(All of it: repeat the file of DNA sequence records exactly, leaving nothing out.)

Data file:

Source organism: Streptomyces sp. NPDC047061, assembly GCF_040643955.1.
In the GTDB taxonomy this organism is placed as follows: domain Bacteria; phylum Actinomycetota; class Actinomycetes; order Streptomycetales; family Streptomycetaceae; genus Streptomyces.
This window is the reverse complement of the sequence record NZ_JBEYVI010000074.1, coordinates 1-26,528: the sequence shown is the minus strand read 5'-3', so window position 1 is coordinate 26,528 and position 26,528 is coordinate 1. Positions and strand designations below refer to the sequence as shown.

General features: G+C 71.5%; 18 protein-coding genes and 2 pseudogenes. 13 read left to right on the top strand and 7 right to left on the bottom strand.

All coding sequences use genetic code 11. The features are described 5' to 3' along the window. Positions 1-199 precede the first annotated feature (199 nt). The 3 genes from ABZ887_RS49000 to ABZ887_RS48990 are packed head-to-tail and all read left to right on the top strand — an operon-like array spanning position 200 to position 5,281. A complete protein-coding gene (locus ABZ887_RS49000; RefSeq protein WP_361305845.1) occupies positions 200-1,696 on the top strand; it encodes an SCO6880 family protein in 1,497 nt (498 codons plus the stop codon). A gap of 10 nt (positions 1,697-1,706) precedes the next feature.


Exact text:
Source organism: Streptomyces sp. NPDC047061, assembly GCF_040643955.1.
In the GTDB taxonomy this organism is placed as follows: domain Bacteria; phylum Actinomycetota; class Actinomycetes; order Streptomycetales; family Streptomycetaceae; genus Streptomyces.
This window is the reverse complement of the sequence record NZ_JBEYVI010000074.1, coordinates 1-26,528: the sequence shown is the minus strand read 5'-3', so window position 1 is coordinate 26,528 and position 26,528 is coordinate 1. Positions and strand designations below refer to the sequence as shown.

General features: G+C 71.5%; 18 protein-coding genes and 2 pseudogenes. 13 read left to right on the top strand and 7 right to left on the bottom strand.

All coding sequences use genetic code 11. The features are described 5' to 3' along the window. Positions 1-199 precede the first annotated feature (199 nt). The 3 genes from ABZ887_RS49000 to ABZ887_RS48990 are packed head-to-tail and all read left to right on the top strand — an operon-like array spanning position 200 to position 5,281. A complete protein-coding gene (locus ABZ887_RS49000; RefSeq protein WP_361305845.1) occupies positions 200-1,696 on the top strand; it encodes an SCO6880 family protein in 1,497 nt (498 codons plus the stop codon). A gap of 10 nt (positions 1,697-1,706) precedes the next feature.